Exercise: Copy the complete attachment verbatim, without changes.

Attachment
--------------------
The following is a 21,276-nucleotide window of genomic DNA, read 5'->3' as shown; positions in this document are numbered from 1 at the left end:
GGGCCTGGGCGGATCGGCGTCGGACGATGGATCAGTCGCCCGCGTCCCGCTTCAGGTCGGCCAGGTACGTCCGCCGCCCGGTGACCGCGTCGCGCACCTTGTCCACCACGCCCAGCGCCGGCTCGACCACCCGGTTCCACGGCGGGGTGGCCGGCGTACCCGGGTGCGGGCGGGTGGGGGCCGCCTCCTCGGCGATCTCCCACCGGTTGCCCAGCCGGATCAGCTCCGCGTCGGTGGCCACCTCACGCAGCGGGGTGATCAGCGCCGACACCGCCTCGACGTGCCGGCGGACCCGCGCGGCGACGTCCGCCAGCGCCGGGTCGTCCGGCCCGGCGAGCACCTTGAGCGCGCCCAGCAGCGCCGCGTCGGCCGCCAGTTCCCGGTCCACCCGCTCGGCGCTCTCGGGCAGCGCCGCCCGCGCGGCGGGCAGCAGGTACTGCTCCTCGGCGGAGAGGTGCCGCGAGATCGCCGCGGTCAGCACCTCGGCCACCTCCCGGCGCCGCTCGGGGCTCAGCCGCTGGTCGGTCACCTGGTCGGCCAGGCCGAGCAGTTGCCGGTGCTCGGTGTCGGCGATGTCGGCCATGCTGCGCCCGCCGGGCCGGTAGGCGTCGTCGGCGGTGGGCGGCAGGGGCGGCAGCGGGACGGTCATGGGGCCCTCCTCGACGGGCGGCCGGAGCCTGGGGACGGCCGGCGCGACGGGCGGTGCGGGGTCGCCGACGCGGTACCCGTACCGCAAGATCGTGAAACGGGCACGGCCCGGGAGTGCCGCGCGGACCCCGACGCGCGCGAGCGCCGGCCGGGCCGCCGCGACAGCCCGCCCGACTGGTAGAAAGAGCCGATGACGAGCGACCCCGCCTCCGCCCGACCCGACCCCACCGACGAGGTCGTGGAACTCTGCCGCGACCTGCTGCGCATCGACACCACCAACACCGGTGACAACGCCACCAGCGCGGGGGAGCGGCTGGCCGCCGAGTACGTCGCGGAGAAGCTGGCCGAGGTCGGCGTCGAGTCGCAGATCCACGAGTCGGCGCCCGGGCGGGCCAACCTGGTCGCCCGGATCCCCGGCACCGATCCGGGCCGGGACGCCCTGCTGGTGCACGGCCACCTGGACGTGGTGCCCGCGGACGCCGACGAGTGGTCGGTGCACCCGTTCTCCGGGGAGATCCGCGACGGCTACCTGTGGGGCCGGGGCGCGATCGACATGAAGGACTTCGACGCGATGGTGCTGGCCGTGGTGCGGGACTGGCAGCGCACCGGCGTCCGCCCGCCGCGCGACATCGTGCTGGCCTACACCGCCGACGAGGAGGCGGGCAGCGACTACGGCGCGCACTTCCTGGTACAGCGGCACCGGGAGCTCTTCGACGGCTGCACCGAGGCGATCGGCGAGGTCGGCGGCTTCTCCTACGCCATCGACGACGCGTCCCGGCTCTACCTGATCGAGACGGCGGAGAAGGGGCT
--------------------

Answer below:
The following is a 21,276-nucleotide window of genomic DNA, read 5'->3' as shown; positions in this document are numbered from 1 at the left end:
GGGCCTGGGCGGATCGGCGTCGGACGATGGATCAGTCGCCCGCGTCCCGCTTCAGGTCGGCCAGGTACGTCCGCCGCCCGGTGACCGCGTCGCGCACCTTGTCCACCACGCCCAGCGCCGGCTCGACCACCCGGTTCCACGGCGGGGTGGCCGGCGTACCCGGGTGCGGGCGGGTGGGGGCCGCCTCCTCGGCGATCTCCCACCGGTTGCCCAGCCGGATCAGCTCCGCGTCGGTGGCCACCTCACGCAGCGGGGTGATCAGCGCCGACACCGCCTCGACGTGCCGGCGGACCCGCGCGGCGACGTCCGCCAGCGCCGGGTCGTCCGGCCCGGCGAGCACCTTGAGCGCGCCCAGCAGCGCCGCGTCGGCCGCCAGTTCCCGGTCCACCCGCTCGGCGCTCTCGGGCAGCGCCGCCCGCGCGGCGGGCAGCAGGTACTGCTCCTCGGCGGAGAGGTGCCGCGAGATCGCCGCGGTCAGCACCTCGGCCACCTCCCGGCGCCGCTCGGGGCTCAGCCGCTGGTCGGTCACCTGGTCGGCCAGGCCGAGCAGTTGCCGGTGCTCGGTGTCGGCGATGTCGGCCATGCTGCGCCCGCCGGGCCGGTAGGCGTCGTCGGCGGTGGGCGGCAGGGGCGGCAGCGGGACGGTCATGGGGCCCTCCTCGACGGGCGGCCGGAGCCTGGGGACGGCCGGCGCGACGGGCGGTGCGGGGTCGCCGACGCGGTACCCGTACCGCAAGATCGTGAAACGGGCACGGCCCGGGAGTGCCGCGCGGACCCCGACGCGCGCGAGCGCCGGCCGGGCCGCCGCGACAGCCCGCCCGACTGGTAGAAAGAGCCGATGACGAGCGACCCCGCCTCCGCCCGACCCGACCCCACCGACGAGGTCGTGGAACTCTGCCGCGACCTGCTGCGCATCGACACCACCAACACCGGTGACAACGCCACCAGCGCGGGGGAGCGGCTGGCCGCCGAGTACGTCGCGGAGAAGCTGGCCGAGGTCGGCGTCGAGTCGCAGATCCACGAGTCGGCGCCCGGGCGGGCCAACCTGGTCGCCCGGATCCCCGGCACCGATCCGGGCCGGGACGCCCTGCTGGTGCACGGCCACCTGGACGTGGTGCCCGCGGACGCCGACGAGTGGTCGGTGCACCCGTTCTCCGGGGAGATCCGCGACGGCTACCTGTGGGGCCGGGGCGCGATCGACATGAAGGACTTCGACGCGATGGTGCTGGCCGTGGTGCGGGACTGGCAGCGCACCGGCGTCCGCCCGCCGCGCGACATCGTGCTGGCCTACACCGCCGACGAGGAGGCGGGCAGCGACTACGGCGCGCACTTCCTGGTACAGCGGCACCGGGAGCTCTTCGACGGCTGCACCGAGGCGATCGGCGAGGTCGGCGGCTTCTCCTACGCCATCGACGACGCGTCCCGGCTCTACCTGATCGAGACGGCGGAGAAGGGGCT